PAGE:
Home Depot says about 53 million email addresses stolen in breach
By Devika Krishna Kumar
(Reuters) - Home Depot Inc, the world's largest home improvement chain, said hackers stole about 53 million email addresses in addition to customer data for 56 million payment cards previously disclosed by the retailer.
The company, which confirmed the breach in September, said the files that contained the email addresses did not include passwords, payment card information or other sensitive personal information.
Home Depot, which had estimated that the theft would cost about $62 million, was one of a string of U.S. retailers attacked by hackers over the past year.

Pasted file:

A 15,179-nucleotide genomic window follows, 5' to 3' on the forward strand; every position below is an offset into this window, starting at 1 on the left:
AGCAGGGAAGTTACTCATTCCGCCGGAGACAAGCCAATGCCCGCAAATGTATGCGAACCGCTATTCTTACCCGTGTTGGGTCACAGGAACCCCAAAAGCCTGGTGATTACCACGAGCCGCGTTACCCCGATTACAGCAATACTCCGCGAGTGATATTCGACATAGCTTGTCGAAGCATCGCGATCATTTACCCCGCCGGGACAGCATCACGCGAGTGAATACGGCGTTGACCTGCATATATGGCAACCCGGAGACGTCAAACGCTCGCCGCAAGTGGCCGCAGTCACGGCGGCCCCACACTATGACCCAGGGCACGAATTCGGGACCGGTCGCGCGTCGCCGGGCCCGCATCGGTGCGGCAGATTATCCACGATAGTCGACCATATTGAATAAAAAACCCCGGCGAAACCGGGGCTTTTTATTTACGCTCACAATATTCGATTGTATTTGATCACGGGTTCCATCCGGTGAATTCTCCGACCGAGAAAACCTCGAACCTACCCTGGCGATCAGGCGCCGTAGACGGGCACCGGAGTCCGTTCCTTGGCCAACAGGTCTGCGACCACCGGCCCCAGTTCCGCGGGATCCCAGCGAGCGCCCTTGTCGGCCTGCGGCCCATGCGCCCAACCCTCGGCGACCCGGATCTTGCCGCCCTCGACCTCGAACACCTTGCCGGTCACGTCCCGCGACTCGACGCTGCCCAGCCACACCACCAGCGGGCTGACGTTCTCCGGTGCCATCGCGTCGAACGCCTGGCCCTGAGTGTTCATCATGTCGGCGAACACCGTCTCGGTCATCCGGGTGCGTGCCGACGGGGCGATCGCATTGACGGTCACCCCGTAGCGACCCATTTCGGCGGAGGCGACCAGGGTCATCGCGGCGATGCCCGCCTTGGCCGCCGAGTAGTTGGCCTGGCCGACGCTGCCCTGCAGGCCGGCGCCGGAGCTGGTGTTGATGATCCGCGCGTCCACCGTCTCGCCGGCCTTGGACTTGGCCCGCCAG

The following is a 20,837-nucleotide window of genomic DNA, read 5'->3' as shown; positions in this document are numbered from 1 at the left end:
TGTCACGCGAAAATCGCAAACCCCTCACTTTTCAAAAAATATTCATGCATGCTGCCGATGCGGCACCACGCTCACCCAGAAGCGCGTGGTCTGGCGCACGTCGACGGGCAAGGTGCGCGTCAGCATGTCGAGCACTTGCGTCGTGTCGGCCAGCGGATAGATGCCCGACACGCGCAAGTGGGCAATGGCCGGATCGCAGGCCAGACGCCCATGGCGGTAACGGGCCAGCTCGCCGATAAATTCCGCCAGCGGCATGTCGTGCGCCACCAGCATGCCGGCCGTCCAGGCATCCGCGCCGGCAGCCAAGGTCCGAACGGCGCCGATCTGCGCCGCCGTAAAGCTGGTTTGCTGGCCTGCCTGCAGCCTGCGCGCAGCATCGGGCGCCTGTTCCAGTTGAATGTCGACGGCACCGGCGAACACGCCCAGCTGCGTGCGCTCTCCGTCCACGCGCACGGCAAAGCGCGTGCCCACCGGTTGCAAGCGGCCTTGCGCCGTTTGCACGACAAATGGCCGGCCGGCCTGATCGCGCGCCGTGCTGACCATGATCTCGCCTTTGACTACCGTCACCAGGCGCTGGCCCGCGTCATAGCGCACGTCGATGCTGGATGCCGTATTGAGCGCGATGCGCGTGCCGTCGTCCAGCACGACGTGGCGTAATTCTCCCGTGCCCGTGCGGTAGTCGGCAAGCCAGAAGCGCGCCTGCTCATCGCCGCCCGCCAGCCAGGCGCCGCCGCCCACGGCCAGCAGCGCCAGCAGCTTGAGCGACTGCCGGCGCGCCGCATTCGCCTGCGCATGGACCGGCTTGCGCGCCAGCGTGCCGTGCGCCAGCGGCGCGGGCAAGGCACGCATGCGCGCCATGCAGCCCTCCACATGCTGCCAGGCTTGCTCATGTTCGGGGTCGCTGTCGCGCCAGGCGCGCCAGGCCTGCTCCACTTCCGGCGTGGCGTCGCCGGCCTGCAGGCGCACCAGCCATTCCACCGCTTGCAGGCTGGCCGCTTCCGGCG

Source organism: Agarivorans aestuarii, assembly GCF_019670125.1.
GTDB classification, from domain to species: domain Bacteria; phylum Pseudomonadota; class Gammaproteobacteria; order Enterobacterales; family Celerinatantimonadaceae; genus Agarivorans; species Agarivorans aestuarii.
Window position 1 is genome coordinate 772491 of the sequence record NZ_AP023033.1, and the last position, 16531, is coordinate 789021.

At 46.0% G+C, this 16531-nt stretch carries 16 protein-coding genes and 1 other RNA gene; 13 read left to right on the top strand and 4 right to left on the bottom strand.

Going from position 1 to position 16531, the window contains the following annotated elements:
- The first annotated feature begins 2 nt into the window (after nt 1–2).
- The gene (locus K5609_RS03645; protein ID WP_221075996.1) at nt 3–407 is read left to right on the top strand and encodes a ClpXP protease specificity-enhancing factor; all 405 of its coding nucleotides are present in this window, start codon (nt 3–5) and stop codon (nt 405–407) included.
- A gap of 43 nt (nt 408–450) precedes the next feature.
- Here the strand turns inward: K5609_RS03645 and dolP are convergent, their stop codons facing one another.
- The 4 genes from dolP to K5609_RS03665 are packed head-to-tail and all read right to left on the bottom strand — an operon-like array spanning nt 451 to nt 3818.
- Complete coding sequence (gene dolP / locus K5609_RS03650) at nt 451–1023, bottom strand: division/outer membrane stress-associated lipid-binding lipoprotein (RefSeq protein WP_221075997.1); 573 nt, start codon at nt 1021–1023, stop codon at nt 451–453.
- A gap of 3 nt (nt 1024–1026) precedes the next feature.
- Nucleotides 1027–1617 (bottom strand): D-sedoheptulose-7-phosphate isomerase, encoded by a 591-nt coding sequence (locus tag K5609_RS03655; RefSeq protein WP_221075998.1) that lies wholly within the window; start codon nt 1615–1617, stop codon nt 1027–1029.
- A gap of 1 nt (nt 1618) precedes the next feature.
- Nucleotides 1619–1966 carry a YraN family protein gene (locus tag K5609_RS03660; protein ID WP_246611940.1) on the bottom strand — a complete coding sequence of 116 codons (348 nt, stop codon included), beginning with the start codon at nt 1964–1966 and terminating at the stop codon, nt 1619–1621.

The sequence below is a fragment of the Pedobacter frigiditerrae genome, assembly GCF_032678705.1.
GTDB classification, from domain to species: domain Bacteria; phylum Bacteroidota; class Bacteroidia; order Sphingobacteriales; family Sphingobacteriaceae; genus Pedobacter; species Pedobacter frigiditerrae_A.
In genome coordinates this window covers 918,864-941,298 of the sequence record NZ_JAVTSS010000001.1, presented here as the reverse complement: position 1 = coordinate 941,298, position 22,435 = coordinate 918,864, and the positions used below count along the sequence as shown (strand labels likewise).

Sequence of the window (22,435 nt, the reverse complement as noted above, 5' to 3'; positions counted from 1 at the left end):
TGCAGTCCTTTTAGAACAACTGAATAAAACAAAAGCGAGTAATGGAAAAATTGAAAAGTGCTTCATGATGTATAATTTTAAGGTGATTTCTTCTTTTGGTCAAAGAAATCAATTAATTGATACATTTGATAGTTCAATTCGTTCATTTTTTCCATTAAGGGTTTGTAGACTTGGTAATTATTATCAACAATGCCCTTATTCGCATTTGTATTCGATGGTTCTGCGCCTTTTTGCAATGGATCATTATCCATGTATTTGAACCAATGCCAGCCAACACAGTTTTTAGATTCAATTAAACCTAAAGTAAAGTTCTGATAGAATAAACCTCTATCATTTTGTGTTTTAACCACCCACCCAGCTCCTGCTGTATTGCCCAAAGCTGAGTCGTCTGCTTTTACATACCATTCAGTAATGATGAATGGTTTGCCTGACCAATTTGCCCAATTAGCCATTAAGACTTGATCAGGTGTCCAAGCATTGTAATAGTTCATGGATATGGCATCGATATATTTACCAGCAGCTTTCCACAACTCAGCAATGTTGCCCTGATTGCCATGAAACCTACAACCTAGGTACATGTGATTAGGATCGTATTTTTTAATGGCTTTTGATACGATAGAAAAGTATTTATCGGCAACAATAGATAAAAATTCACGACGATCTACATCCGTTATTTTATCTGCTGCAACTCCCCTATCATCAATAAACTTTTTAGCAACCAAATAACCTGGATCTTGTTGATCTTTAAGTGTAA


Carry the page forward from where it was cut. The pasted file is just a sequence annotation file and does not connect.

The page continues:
Criminals used a third-party vendor's user name and password to enter the perimeter of its network, Home Depot said in a statement on Thursday.
The hackers then acquired "elevated rights" that allowed them to navigate parts of Home Depot's network and to deploy unique, custom-built malware on its self-checkout systems in the U.S. and Canada, according to the company.
Home Depot said the stolen credentials did not alone provide direct access to the company's point-of-sale devices.
Since September, the company has implemented enhanced encryption of payment data in all U.S. stores and said the rollout to Canadian stores will be completed by early 2015.
This, however, was "really lipstick on a pig" and the proper solution was to add chip and PIN, or EMV technology, to U.S. credit cards, said David Campbell, chief security officer at SendGrid, a cloud-based email delivery service. Continued...